André Devaere was born in Kortrijk, Belgium on 27 August 1890. His Father, Octaaf Devaere (1865-1941) was organist at the Kortrijk St Martin's church and gave his son his first lessons. In 1901 André registered as a pupil at St Almond's college in his native town, where he was called in to accompany the chapel's Mass celebrations at the organ. His musical talent didn't pass unnoticed at the Brussels Conservatoire either, as in 1903 he was the only one to be accepted amongst fifteen candidates to the piano class of Arthur De Greef (1862-1940).

On 25 June 1907 he obtained a first prize for piano with the maximum score. The chairman of the jury and then Conservatoire director François August Gevaert (1828-1908) was himself so much impressed by Devaere's piano playing that in a breach of protocol he allowed the public to applaud after the young pianist's exam. Devaere's Brussels success also came to the attention of his home town Kortrijk, where he was honoured with the foundation of the Devaere Committee and the organisation of a tributary walk through the streets of Kortrijk on 1 July, followed by a reception of the pianist in the town hall.

After gaining his first prize for piano, André Devaere accumulated concert invitations. Thus the 'Société des bains de mer d'Ostende' invited him to give his first concert at the Ostend Kursaal on Saturday 14 September 1907 with the Kursaal orchestra under the baton of Leon Rinskopf. The programme featured Camille Saint-Saëns' Concerto in c minor and Fréderic Chopin's Fantasy in f minor. In 'Het Kortrijksche Volk' of 18 September 1907 a critic wrote:'The audience was raptured by the wonderful performance of the young artist. No affectation, no useless acting out with the hands, not at all! Firm, solid playing with a sure hand that can hammer when needed, yet also able to make the piano sing and sigh, to a breath-taking effect both on each human soul and the concert-hall alike'.

On 17 November of that same year Devaere was heard for the first time in his hometown, with work by Mendelssohn, Chopin, Schumann, Saint-Saëns, Bach and Liszt. In the 'Gazette van Kortrijk' of 24 November 1907 we read:'Devaere possesses great qualities: he has a large memory, his playing is steady, colourful, both inspired and inspiring. He is fully in control of himself.'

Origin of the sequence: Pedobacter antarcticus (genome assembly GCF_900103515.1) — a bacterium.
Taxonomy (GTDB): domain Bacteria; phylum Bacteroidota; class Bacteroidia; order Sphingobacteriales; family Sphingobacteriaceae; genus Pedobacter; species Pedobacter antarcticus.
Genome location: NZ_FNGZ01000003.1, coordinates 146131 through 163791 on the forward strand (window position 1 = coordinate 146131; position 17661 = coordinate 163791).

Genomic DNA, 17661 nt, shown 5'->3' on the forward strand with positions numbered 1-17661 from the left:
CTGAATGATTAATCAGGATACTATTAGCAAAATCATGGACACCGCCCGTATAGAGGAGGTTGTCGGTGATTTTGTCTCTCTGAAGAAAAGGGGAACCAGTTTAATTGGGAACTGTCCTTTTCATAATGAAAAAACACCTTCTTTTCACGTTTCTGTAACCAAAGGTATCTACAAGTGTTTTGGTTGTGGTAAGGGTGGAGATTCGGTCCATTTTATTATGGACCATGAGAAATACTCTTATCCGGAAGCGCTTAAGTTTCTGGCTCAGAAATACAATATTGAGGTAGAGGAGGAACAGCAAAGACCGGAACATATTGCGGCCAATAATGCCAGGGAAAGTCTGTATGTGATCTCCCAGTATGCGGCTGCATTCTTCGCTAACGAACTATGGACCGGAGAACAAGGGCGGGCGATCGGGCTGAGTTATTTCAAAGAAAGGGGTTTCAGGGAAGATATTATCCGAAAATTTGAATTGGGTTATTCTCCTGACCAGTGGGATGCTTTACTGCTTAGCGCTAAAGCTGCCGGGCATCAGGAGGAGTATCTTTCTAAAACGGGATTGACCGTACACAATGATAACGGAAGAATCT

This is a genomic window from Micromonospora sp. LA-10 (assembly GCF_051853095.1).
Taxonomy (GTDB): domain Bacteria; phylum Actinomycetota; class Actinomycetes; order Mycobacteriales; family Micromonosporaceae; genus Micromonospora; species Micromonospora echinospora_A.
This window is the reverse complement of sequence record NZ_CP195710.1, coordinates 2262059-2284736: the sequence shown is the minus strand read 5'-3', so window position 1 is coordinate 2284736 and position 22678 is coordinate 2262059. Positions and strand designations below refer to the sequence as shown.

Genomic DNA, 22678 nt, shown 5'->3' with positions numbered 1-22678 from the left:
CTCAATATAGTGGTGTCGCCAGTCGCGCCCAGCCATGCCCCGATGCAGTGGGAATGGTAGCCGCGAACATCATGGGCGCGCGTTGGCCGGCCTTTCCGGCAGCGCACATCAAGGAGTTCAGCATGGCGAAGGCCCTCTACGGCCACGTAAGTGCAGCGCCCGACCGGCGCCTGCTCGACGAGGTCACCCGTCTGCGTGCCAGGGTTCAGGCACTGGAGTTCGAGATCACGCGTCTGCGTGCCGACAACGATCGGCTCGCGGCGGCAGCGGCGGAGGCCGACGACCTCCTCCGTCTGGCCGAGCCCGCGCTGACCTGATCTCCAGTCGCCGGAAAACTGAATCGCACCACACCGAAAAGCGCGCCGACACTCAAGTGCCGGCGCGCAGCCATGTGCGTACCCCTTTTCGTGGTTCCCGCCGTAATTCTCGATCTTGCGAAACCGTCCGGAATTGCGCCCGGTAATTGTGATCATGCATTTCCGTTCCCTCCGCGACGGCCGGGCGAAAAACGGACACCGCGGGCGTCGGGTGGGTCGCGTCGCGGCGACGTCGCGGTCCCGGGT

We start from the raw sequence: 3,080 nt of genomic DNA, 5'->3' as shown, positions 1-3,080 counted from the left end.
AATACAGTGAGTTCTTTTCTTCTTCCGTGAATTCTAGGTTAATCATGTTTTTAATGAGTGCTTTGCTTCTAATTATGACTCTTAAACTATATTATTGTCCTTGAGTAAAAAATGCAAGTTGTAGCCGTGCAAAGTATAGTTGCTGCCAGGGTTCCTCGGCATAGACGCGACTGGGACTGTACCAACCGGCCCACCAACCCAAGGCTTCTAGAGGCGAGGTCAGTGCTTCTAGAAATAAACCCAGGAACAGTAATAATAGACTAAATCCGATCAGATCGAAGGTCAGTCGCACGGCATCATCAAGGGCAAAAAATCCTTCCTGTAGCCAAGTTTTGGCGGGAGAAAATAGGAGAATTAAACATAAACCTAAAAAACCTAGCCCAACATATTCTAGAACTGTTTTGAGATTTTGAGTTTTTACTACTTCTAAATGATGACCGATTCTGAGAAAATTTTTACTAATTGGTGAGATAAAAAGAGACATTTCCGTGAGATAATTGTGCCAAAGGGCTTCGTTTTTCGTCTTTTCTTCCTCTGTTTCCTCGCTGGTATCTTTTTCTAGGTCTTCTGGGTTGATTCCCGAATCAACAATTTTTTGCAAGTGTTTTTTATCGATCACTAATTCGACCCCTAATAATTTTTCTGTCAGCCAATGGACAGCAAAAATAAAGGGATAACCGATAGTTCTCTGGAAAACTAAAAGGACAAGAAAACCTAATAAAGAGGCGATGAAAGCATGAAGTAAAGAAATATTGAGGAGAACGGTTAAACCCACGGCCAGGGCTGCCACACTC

In the beginning of 1908 André Devaere was given an 'Erard'-piano (with serie number 93707) as a gift with the aid of the Devaere-Committee. The instrument still exist and is in private hands.

Devaere also played chamber music, including a recital with the violonist Godfried Devreese, who has just obtained his first prize for violin with honours in 1909 and was celebrated in his turn in Kortrijk. The two young musicians gave a concert in the great hall of the Kortrijk council house performing works by Grieg, Tartini, Vieuxtemps, Sinding and Wieniawsky.

Concurrently with his budding concert career Devaere continued his studies at the Brussels Conservatoire, gaining first prizes for written harmony and practical harmony 'maxima cum laude' in the class of Paul Gilson (1865-1942), and a first prize for fugue with the highest score in the class of Edgar Tinel (1854-1912).

Meanwhile Devaere also went on studying the piano, obtaining the competency degree for piano on 2 March 1909 with the maximum score. This examination was his admission pass to the ultimate test: the virtuosity degree, which was organised for the third time in the history of the Conservatoire on 7 December 1909.

In order to qualify for this virtuosity diploma a heavy programme had to be completed, consisting of:                                                                                     performing a random piece, set 2 weeks in advance;  performing several works from memory, set by the jury  out of a repertoire  of twelve works proposed by the  candidate himself; performing a work at sight; likewise at sight transposing an a given key an accompaniment of a vocal or an instrumental piece; making a accompaniment on a figured bass; sight-reading a score for full orchestra; improvising an accompaniment under a melody.